The Rise of Homo Sapiens

Prompt Question(s): Why did the Cognitive Revolution allow for larger-scale cooperation among humans? What is an “imagined order” and how do they further human cooperation? Give one example that Harari uses of an imagined order.

Are imagined orders a prerequisite for science? Is science an imagined order? Why or why not?

Harari states in his book that human history has been shaped by three major revolutions: the Cognitive Revolution, the Agricultural Revolution, and the Scientific Revolution. Before the Cognitive Revolution, homo sapiens were no more impressive than any other mammal on earth, we were in the middle of the food chain and would be lucky enough to survive for another 1,000 years. It was around this time, ~70,000-30,000 years ago, where Harari says the Cognitive Revolution began. Here, we began to communicate with each other on a level that was never seen before. Language allowed for the development and spread of ideas, religions, myths, legends, and fantasies. This allowed for large groups of humans to stand strong and be unified in the same beliefs and ideas. Also, myths were not genetically based, they could adapt and change their behavior as soon as they adapted their new belief. They didn’t have to wait millions of years for a genetic change. This allowed for the imagined order, myths and beliefs passed on from older generations. New myths must build upon or evolve from previous myths. Harari talks about the Egyptians.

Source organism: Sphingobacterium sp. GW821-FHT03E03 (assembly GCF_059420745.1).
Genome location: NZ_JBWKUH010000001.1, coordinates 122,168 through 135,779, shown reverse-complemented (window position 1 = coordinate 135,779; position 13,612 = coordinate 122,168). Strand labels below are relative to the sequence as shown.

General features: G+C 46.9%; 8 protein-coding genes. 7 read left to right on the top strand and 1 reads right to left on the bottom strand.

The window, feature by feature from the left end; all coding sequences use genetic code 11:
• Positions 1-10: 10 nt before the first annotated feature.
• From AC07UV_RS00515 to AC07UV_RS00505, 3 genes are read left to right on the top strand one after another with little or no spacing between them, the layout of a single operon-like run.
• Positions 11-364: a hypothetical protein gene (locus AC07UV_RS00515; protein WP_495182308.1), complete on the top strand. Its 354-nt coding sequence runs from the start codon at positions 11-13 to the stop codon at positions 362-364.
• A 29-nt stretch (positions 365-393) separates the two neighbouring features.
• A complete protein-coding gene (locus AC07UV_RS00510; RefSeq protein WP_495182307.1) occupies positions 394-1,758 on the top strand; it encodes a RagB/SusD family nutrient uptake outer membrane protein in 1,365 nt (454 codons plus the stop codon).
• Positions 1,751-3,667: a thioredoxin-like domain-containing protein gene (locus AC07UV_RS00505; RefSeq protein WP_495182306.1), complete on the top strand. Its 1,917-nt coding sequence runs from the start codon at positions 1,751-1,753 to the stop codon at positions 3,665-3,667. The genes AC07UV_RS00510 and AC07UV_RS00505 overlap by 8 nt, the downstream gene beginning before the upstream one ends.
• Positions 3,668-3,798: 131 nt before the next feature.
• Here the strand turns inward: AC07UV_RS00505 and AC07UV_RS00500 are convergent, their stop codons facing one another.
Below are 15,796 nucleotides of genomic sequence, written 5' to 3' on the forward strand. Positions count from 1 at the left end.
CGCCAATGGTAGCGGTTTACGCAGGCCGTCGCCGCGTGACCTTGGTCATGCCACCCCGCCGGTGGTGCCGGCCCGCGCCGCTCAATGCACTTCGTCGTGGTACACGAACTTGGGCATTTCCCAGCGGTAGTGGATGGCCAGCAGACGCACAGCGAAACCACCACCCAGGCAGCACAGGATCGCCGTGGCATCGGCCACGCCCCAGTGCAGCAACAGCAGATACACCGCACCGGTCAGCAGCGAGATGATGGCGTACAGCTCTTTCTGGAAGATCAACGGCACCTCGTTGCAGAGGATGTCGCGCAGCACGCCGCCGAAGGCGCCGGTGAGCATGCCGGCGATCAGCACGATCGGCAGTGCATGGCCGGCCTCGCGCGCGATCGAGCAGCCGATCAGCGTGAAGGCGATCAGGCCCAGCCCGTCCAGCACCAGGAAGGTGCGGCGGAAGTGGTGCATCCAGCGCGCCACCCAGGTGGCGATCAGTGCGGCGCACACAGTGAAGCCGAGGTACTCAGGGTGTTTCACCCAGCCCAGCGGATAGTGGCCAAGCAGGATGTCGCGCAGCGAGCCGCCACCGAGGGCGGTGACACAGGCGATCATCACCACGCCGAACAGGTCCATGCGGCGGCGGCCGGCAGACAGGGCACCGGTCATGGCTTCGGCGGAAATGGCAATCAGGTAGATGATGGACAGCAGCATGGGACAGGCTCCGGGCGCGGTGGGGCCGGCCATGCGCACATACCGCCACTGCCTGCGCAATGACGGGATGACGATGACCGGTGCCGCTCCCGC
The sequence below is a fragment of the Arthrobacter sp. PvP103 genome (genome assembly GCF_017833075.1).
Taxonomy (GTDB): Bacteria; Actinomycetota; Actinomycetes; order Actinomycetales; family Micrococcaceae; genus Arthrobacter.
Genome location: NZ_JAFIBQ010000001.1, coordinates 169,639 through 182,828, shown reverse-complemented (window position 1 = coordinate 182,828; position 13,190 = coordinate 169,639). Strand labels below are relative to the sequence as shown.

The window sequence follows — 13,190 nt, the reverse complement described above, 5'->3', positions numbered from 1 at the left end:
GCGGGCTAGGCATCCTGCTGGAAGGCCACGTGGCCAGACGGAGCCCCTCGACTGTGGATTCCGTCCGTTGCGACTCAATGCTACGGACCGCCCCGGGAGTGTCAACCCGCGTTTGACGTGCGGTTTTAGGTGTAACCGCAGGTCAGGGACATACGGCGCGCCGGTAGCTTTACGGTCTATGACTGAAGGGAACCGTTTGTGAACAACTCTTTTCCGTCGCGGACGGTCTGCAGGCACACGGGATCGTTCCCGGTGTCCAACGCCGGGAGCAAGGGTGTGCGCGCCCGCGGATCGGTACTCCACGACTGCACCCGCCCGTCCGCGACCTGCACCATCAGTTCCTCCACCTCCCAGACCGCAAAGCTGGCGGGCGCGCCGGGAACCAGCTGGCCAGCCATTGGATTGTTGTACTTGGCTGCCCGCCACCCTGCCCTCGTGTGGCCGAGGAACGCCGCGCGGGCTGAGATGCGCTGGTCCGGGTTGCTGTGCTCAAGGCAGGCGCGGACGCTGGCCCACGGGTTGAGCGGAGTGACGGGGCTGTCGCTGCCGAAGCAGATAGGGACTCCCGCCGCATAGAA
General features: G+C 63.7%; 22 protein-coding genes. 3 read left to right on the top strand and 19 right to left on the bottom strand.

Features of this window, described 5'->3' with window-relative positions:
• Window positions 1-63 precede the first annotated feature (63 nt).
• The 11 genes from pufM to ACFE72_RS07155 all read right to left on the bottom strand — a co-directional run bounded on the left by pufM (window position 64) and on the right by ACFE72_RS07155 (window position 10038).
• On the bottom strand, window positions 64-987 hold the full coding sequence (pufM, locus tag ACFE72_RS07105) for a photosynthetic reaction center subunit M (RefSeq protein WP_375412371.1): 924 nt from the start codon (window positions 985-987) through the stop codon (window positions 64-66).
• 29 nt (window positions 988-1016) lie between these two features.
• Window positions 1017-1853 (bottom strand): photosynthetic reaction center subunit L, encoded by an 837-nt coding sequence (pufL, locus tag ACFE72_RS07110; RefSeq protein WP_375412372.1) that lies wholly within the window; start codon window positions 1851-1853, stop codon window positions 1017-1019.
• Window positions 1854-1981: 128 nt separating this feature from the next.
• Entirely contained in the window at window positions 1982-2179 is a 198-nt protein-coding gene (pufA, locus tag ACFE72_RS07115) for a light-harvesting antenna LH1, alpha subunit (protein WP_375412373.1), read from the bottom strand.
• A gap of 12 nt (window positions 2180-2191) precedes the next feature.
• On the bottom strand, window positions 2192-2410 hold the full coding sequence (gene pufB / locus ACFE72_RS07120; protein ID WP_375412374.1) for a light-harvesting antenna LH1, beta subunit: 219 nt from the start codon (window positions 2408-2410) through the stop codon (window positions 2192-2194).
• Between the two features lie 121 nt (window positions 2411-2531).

Imagined orders could be arguably a prerequisite for science, unless you talk about The Kuhn Cycle. Science does build upon itself more and more until a paradigm shift. Science though is based on facts, and imagined orders are mostly based on beliefs passed down.

One thought on “The Rise of Homo Sapiens

  1. I would agree with the idea that imagined orders are a large part of making science possible as science is resource heavy for the advancement of knowledge. For example labs would not be possible in more mobile environments like tribes where you follow the food and can’t take much with you wherever you go making resource collection for research both pointless and infeasible. I would additionally say that with imagined orders the advancement of science was inevitable regardless of what it ended up being called as people are greedy and want to collect knowledge in order to facilitate increased resource collection, and war efforts as wars spur innovation.


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